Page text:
COLORADO – We get areas of low pressure to form around eastern Colorado through something called “Lee Cyclogenesis”.
Here’s how it works… We have an upper-level low set up over the mountains. As this low moves towards the lower elevations, like our plains, it has to expand to fill up the added space as the surface gets lower. That expansion forces the low to tighten up and become stronger. It’s similar to how a figure skater can increase their rate of spin by pulling in their arms.
This happens pretty frequently when we get storm systems. However, the increase in strength isn’t typically as intense as what we had Wednesday.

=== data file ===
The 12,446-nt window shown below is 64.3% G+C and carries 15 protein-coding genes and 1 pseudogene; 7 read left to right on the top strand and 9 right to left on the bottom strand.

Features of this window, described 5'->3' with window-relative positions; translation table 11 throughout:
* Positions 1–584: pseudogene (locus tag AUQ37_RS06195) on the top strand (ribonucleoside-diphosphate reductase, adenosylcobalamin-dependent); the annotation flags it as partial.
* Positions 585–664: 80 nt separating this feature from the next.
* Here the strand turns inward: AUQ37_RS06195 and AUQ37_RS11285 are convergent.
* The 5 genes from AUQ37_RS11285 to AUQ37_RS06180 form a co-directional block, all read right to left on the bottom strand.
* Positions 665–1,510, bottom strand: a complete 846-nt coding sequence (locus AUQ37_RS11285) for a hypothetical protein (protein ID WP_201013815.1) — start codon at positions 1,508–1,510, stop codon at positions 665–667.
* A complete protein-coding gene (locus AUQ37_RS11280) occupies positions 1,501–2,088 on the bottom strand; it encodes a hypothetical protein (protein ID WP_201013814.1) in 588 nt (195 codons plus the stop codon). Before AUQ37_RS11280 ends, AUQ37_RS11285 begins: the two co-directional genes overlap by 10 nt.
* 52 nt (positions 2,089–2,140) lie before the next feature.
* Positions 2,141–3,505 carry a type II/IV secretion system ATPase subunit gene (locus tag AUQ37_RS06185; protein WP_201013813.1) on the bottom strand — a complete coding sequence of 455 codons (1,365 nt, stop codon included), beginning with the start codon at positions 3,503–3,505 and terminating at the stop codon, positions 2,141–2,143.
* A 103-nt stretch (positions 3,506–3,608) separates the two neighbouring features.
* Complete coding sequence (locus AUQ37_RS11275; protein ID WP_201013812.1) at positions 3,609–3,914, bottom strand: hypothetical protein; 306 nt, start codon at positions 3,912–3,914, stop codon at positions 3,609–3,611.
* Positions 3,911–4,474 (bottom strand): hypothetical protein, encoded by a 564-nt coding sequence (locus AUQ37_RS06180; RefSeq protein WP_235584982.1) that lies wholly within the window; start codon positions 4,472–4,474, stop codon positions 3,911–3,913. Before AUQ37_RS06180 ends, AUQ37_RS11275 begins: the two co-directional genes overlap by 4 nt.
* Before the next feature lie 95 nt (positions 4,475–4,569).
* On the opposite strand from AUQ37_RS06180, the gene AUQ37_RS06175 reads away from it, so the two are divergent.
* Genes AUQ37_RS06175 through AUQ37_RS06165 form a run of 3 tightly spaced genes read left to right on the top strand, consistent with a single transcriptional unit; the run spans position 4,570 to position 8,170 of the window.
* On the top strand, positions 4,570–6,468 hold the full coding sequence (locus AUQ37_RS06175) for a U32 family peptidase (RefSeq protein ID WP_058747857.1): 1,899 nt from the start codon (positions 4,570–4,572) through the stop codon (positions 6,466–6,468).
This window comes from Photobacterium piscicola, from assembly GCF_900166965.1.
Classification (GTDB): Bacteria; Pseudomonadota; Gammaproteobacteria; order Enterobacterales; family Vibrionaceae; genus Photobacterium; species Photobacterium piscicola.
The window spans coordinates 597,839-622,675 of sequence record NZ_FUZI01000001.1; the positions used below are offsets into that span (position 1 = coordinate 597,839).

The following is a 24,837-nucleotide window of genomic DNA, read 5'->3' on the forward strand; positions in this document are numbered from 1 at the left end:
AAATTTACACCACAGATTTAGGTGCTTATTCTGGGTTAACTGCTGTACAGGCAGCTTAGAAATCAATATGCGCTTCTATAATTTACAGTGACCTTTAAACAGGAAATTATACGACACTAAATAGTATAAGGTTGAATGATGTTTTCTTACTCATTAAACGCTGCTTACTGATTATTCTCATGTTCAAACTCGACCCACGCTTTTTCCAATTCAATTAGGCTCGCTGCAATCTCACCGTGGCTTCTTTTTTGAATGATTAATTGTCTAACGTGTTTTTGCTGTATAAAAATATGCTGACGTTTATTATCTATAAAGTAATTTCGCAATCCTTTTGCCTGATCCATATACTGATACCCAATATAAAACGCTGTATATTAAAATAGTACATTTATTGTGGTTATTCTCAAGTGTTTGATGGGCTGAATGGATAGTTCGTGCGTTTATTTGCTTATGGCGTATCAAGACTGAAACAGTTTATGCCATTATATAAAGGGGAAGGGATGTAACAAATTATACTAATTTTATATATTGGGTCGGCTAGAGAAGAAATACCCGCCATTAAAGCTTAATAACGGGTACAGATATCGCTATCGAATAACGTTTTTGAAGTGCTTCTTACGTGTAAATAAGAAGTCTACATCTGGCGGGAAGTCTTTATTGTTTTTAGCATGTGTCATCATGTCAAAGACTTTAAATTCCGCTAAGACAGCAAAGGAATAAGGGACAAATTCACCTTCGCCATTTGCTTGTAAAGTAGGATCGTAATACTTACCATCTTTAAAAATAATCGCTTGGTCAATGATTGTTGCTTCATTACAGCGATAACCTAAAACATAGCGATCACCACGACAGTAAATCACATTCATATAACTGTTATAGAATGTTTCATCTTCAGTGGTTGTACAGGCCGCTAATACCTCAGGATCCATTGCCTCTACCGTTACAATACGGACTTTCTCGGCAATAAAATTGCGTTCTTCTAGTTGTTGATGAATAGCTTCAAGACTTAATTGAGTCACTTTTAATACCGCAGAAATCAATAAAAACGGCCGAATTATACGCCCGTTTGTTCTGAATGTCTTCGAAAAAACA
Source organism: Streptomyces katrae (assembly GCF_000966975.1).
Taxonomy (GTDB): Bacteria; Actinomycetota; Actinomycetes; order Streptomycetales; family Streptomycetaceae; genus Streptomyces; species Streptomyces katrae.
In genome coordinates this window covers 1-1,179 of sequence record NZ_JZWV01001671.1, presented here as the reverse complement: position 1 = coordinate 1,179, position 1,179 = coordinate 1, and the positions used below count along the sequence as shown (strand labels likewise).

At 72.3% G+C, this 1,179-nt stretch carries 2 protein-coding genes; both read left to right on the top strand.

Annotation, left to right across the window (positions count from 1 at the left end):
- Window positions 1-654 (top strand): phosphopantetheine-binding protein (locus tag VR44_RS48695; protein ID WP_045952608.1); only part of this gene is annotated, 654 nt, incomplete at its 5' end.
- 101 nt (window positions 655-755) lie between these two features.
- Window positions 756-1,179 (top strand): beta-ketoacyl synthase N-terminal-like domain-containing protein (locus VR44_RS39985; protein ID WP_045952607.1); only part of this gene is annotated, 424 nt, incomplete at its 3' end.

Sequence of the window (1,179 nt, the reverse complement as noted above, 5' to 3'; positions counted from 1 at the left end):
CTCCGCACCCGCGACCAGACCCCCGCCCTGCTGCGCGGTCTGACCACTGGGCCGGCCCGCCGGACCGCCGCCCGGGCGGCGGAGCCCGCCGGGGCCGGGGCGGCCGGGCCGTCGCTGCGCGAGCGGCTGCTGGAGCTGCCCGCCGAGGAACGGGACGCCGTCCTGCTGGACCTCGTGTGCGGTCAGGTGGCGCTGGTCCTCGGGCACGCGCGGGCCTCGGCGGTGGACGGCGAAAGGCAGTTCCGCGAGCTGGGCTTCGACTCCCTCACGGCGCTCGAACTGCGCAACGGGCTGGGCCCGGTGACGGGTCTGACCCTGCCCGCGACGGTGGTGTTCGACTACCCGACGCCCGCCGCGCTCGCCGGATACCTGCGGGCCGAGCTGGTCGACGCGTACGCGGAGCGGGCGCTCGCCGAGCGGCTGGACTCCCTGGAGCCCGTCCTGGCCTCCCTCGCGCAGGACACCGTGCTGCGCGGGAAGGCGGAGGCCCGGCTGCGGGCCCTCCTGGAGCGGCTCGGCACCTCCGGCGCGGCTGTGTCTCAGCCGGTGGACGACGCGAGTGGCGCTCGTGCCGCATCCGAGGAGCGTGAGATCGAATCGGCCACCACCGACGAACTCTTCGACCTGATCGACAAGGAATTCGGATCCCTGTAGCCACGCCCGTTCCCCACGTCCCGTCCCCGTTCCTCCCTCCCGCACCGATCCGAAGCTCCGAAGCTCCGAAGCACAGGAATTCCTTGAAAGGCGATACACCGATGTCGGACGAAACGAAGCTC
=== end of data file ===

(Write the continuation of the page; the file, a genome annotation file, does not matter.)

It becomes a “bombcyclone” when the pressure drops over 24 mb in 24 hours. The lower the pressure, the stronger the storm can be. We often talk about intense development like this in hurricanes and nor’easters.
The lowest pressure physically measured with this system was 970.4 mb in Lamar. That’s like the pressure of a Category 2 Hurricane. For comparison, the average March pressure in Lamar is 1016.9 mb. That’s a big difference, and one we never like to see.